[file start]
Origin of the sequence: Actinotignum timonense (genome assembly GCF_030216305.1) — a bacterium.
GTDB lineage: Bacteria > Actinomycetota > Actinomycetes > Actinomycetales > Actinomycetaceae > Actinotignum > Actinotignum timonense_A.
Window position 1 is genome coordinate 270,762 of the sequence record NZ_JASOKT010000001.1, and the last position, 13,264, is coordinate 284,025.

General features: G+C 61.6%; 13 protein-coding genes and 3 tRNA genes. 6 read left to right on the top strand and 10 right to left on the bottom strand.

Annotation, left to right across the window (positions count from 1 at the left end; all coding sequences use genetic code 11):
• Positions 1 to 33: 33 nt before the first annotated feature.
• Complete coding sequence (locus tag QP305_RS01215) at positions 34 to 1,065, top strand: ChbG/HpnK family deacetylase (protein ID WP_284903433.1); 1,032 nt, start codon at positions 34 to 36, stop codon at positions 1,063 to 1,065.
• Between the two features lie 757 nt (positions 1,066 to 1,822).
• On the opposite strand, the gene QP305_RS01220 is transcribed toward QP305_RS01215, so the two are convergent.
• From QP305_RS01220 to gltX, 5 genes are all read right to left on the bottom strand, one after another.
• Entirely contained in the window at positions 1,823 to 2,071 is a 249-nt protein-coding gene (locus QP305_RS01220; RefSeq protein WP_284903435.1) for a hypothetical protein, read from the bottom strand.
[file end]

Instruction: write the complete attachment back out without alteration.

Origin of the sequence: Actinotignum timonense (genome assembly GCF_030216305.1) — a bacterium.
GTDB lineage: Bacteria > Actinomycetota > Actinomycetes > Actinomycetales > Actinomycetaceae > Actinotignum > Actinotignum timonense_A.
Window position 1 is genome coordinate 270,762 of the sequence record NZ_JASOKT010000001.1, and the last position, 13,264, is coordinate 284,025.

General features: G+C 61.6%; 13 protein-coding genes and 3 tRNA genes. 6 read left to right on the top strand and 10 right to left on the bottom strand.

Annotation, left to right across the window (positions count from 1 at the left end; all coding sequences use genetic code 11):
• Positions 1 to 33: 33 nt before the first annotated feature.
• Complete coding sequence (locus tag QP305_RS01215) at positions 34 to 1,065, top strand: ChbG/HpnK family deacetylase (protein ID WP_284903433.1); 1,032 nt, start codon at positions 34 to 36, stop codon at positions 1,063 to 1,065.
• Between the two features lie 757 nt (positions 1,066 to 1,822).
• On the opposite strand, the gene QP305_RS01220 is transcribed toward QP305_RS01215, so the two are convergent.
• From QP305_RS01220 to gltX, 5 genes are all read right to left on the bottom strand, one after another.
• Entirely contained in the window at positions 1,823 to 2,071 is a 249-nt protein-coding gene (locus QP305_RS01220; RefSeq protein WP_284903435.1) for a hypothetical protein, read from the bottom strand.